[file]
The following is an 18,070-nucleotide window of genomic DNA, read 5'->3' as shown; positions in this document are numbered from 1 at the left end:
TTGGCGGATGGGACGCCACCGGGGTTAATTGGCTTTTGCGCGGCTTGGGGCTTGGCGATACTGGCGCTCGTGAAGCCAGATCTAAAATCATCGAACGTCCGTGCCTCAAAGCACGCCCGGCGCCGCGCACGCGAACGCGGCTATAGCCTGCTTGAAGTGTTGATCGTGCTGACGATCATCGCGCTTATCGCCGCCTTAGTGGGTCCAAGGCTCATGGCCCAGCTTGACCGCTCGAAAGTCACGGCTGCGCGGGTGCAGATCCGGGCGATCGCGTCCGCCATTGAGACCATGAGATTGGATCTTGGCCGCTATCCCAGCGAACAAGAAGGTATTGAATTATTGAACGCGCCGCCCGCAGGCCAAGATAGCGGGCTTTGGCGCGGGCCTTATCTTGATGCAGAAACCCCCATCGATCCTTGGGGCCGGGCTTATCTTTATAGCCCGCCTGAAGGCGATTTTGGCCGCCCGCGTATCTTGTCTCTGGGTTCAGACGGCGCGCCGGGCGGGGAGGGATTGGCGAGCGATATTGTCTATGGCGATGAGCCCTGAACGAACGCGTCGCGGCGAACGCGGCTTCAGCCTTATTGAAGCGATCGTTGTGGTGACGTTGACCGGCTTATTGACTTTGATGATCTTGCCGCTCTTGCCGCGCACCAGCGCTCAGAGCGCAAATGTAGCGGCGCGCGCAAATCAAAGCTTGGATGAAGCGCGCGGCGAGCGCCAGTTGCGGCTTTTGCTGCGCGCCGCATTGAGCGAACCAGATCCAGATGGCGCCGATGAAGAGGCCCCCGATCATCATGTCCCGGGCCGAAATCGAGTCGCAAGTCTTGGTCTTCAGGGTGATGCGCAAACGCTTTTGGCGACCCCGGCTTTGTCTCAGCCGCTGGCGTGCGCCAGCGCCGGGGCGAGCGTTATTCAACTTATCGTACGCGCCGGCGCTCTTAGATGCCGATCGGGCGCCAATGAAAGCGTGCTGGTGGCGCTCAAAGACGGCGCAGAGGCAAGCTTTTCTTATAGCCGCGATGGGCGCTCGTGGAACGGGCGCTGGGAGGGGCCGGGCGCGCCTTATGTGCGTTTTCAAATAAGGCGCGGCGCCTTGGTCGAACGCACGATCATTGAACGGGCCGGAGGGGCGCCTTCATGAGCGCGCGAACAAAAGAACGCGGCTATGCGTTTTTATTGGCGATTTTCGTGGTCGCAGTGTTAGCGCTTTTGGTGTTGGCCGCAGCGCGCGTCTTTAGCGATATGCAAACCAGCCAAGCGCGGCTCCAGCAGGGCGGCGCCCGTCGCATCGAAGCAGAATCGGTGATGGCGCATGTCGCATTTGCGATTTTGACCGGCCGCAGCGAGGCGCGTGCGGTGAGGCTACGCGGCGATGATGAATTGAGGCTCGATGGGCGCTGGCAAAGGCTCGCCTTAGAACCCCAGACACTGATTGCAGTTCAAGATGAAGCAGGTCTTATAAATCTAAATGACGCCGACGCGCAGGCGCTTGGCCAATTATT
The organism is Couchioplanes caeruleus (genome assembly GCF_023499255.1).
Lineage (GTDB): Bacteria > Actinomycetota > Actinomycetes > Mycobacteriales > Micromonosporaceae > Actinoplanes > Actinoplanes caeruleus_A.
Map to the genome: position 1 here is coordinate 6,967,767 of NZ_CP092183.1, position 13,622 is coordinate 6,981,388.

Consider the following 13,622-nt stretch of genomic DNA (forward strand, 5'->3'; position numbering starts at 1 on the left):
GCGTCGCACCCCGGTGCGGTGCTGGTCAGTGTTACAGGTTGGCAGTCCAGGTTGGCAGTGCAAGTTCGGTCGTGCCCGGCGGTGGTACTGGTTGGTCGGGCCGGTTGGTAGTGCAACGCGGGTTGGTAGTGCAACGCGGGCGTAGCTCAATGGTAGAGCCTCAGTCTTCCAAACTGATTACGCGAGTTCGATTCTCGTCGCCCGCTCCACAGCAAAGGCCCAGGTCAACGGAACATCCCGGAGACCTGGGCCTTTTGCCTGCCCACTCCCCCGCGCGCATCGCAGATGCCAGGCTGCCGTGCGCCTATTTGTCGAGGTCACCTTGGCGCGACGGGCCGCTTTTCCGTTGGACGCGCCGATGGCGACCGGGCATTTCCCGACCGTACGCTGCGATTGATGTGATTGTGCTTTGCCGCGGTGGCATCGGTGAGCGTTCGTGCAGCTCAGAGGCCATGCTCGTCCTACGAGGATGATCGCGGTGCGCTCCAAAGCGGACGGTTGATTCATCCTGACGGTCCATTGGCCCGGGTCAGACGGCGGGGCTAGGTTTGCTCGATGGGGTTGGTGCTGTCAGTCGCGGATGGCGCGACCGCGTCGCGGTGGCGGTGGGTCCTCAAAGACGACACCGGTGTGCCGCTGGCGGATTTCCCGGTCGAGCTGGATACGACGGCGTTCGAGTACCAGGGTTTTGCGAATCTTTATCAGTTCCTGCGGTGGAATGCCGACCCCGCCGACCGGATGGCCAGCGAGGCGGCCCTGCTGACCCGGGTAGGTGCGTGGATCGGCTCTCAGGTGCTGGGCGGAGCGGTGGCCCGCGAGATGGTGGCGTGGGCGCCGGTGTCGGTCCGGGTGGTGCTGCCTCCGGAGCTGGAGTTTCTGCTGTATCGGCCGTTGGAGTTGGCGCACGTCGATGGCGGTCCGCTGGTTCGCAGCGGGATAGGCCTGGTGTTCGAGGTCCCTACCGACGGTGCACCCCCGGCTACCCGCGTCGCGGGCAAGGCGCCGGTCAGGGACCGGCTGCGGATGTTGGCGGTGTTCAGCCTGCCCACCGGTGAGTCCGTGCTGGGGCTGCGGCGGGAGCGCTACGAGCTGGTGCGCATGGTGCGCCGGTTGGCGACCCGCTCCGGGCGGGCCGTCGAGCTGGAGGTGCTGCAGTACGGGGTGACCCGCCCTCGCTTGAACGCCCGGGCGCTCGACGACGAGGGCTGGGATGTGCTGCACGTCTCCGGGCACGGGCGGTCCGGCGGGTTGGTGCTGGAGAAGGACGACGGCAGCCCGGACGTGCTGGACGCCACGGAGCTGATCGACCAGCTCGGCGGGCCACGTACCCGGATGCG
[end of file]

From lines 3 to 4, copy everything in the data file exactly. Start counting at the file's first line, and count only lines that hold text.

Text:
The organism is Couchioplanes caeruleus (genome assembly GCF_023499255.1).
Lineage (GTDB): Bacteria > Actinomycetota > Actinomycetes > Mycobacteriales > Micromonosporaceae > Actinoplanes > Actinoplanes caeruleus_A.